Today, millions of Americans provide unpaid care for aging family members, including assistance with day-to-day tasks such as meal preparation.
The Home-Delivered Nutrition Program works with nationwide partners to get meals directly to those whose independence might otherwise be at risk.
Are you a family caregiver? Learn how this federal program can support your efforts to nourish your loved ones while offering you some respite, too.
According to the National Alliance for Caregiving (NAC), more than one in five Americans—or 21 percent of the U.S. population—provides unpaid care for a family member.1 Of these, nearly 80% do so for an adult over the age of 50.2
While the types of assistance can differ, family caregivers typically help older adults with several instrumental activities of daily living (IADL), according to NAC, such as:
“These are the types of tasks you might associate with successfully aging in place,” said Brandy Bauer, director of National Council on Aging (NCOA)’s MIPPA Resource Center. “And without a doubt, family caregivers play a crucial role in helping their older loved ones maintain a degree of independence they might not otherwise have.”
Still, juggling competing responsibilities isn’t easy. That’s where home-delivered meals for seniors can be helpful—both for caregivers, and for the family members who receive them.
Programs like these offer caregivers some respite while providing the peace-of-mind of knowing that their loved one is still going to eat at least one nutritious meal every day,” Bauer said.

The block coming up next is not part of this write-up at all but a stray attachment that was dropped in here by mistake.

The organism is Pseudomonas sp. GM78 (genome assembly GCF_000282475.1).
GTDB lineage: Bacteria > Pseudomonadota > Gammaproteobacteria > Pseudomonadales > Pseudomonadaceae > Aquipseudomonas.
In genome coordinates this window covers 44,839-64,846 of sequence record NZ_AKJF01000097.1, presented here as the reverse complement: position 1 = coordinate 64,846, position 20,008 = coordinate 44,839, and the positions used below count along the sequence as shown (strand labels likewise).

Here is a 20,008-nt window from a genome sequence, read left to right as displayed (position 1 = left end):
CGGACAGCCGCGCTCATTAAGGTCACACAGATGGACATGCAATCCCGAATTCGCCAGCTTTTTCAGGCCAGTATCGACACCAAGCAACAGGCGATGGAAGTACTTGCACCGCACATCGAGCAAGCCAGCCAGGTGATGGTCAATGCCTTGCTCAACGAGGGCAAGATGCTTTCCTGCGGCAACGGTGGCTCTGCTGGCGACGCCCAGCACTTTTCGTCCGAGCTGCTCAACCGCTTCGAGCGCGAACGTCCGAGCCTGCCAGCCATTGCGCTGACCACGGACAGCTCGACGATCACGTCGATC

“And home delivery provides an additional point of social contact for older adults, which is an important part of aging well,” she continued.
This guide will help you learn more about home-delivered meals, program eligibility requirements and costs, and how to find and set up a local program for yourself or a loved one.
Isn’t this senior Meals on Wheels?
Yes and no. Meals on Wheels is perhaps one of the most widely recognized names in home-delivered meals, especially for housebound older adults. It’s also one of thousands of other organizations nationwide who partner with the Administration for Community Living (ACL) to implement the Home-Delivered Nutrition Program, a provision of the Older Americans Act (OAA).
First established in 19783 to promote the health and well-being of older adults, the Home-Delivered Nutrition Program provides grant funding to Meals on Wheels and similar providers who plan, prepare, and provide free or low-cost meals for seniors over the age of 60 who are at risk of losing their independence. According to the ACL, 5,000 partner organizations serve as many as 900,000 of these meals each day—or 365.5 million each year. And the positive impacts are significant: 89 percent of recipients report that these meals have helped them maintain their autonomy.4
What are the program eligibility requirements for home-delivered meals?
In general, individuals who wish to receive services funded by the Home-Delivered Nutrition Program must be 60 or older. Certain other people also may qualify, including:
- Participants’ spouses, regardless of their age
- Volunteers who provide services during mealtimes
- Individuals with disabilities who live with a participating older adult